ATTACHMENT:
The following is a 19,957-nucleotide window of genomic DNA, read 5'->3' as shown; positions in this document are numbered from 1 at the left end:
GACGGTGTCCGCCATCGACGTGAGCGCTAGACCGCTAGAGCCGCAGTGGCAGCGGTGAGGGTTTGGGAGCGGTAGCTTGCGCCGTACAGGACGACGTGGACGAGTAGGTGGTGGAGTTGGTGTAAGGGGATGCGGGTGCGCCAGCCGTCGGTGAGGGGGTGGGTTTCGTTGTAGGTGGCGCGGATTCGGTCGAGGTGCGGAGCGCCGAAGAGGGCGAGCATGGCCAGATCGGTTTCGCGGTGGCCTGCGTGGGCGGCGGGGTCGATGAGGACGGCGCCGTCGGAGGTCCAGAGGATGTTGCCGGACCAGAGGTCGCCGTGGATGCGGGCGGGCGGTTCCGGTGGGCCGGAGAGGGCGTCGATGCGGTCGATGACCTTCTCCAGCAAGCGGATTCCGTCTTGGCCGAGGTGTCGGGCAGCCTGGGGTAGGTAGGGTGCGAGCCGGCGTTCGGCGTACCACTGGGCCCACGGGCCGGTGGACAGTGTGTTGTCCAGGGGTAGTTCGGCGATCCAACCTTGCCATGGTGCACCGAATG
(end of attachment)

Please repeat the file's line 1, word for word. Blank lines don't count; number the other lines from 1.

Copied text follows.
The following is a 19,957-nucleotide window of genomic DNA, read 5'->3' as shown; positions in this document are numbered from 1 at the left end: